This great family movie combines two of my favourite subject into one wonderful charming movie that just about everyone will love. Take a the classic story of The Borrowers by Mary Norton, and splice it with the talents of Studio Ghibli, and you’ll have one amazing adventure, and see it through the eyes of a 4-inch tall teen, Arrietty Clock (Bridgit Mendler).
Arrietty lives with her parents, Pod (Will Arnett) and Homily (Amy Poehler) under an old house, yet upscale house. This house is being kept up by a little old eccentric housekeeper, Hara (Carol Burnett) for the family. The youngest son has been brought out to the country home for some relaxation, as he has a heart condition, and will be having surgery soon. During the night of Arrietty’s first “borrowing”, the boy, Shawn sees her, but not her father. Arietty is fearful of humans, and so she should be, as generations of Borrowers have disappeared when discovered by humans before her. Shawn (David Henrie), however, is kind, but curious about this little person, and starts bringing her gifts and notes to find out more about her and her kind. Read more...(518 words, 114 images, estimated 2:04 mins reading time)
It’s been a few seasons now, and Mumble (Elijah Wood) and his lovely mate, Gloria (Pink) finally made their own egg, and this fluffy little bundle is Erik (Ava Acres). He’s got a wonderful talent for song, but can’t quite keep up with his father’s feet. The whole of the Emperorland has become one big party during the summer, but Erik just can’t get into the beat, and he’s afraid of joining in. Meanwhile, below the ice Will (Brad Pitt) and Bill (Matt Damon) the Krills are wanting to know what life is like beyond the krill swarm, and Will decides it’s time to move on. Read more...(620 words, 131 images, estimated 2:29 mins reading time)
There are many variations on a theme, but this is the first time I’ve seen a version of Homer’s Odyssey done is such a manner that is both fun and entertaining for everyone. Now we know that the continents drfited for millions of years to get us to where we are now, as show at http://scotese.com/. In this movie, we start where we ended with the last movie with Scrat (Chris Wedge) chasing yet another acorn. He catches the nut, and is determined to make sure it doesn’t move. He slams the acorn into the ground, and suddenly falls into the core of the Earth, and spins about inside the Earth, and the the landmasses break and form the continents we are seeing now. Read more...(566 words, 141 images, estimated 2:16 mins reading time)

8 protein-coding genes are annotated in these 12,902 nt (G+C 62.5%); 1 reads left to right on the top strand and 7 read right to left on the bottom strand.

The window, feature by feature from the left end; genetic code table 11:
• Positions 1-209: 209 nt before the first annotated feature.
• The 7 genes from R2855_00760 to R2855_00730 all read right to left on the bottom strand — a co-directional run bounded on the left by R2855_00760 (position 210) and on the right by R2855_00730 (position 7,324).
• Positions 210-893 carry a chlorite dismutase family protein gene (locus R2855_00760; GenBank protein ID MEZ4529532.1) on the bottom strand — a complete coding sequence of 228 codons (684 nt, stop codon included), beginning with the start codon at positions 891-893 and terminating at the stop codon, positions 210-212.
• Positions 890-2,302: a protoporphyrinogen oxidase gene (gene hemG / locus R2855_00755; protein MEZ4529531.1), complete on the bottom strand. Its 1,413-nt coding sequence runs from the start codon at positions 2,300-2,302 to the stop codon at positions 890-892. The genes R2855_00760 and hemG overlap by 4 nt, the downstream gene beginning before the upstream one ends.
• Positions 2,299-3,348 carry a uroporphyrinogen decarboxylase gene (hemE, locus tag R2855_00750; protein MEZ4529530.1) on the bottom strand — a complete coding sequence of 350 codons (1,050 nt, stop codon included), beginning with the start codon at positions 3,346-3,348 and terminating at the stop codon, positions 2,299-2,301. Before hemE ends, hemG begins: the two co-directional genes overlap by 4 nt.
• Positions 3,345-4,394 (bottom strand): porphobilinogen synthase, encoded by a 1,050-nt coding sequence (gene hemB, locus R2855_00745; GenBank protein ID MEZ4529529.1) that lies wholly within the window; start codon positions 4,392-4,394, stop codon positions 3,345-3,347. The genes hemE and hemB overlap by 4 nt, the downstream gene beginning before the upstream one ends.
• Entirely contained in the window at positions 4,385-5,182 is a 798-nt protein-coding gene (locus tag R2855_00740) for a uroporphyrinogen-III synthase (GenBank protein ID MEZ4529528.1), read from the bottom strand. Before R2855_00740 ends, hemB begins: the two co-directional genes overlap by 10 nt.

It’s hard to believe that Pixar has been part of our lives for nearly twenty years, and this movie is just another in their amazing line-up of great family hits. This is a tale told from a miniscule POV, and it features the ants in a colony and a gang of grasshoppers that exploit these ants and their hard-working ways. In every community, there is an oddball, and in this colony, this Flik (Dave Foley), an enterprising ant with big ideas and inventions made of simple things like dew, grass, and burrs. Right about now, the ants of Ant Island are making an annual offering of grain, fruits, and berries for the grasshoppers. The old queen (Phyllis Diller) is training her daughter, Princess Atta (Julia Louis-Dreyfus) to take over for her office, and Atta is stressing over little things. Her little sister, Dot (Hayden Panettiere) wants to help, but all the grown-ups keep syaing she is too little. She goes off to find Flik, since she is about the only one whom gets what he’s about. This is right after he as shown Atta, whom is his crush, by the way, all his time-saving tools. As he and Dot are talking, the warning horns go off, and the ants scurry into the hill, and Flik is the last one to go. He drops his grain harvester on the offering stone, and the thing breaks, and knocks over the supporting rocks, and the food all goes into the drink. Read more...(828 words, 109 images, estimated 3:19 mins reading time)
No matter what the haters at IMDB might be saying about how un-Pixar Brave is, don’t go by what they say. I guess the Pixar diehards are expecting to see Up every time this label is put on something, but considering how many variations they go though, including all those wonderful Studio Ghibli movies, you really need to see each movie for itself, because Pixar movies are rarely cookie cutter. Brave is its own story, and considering all the on-site research the writers and artists went through to get this movie to us, a little appreciation is in order. Read more...(1092 words, 155 images, estimated 4:22 mins reading time)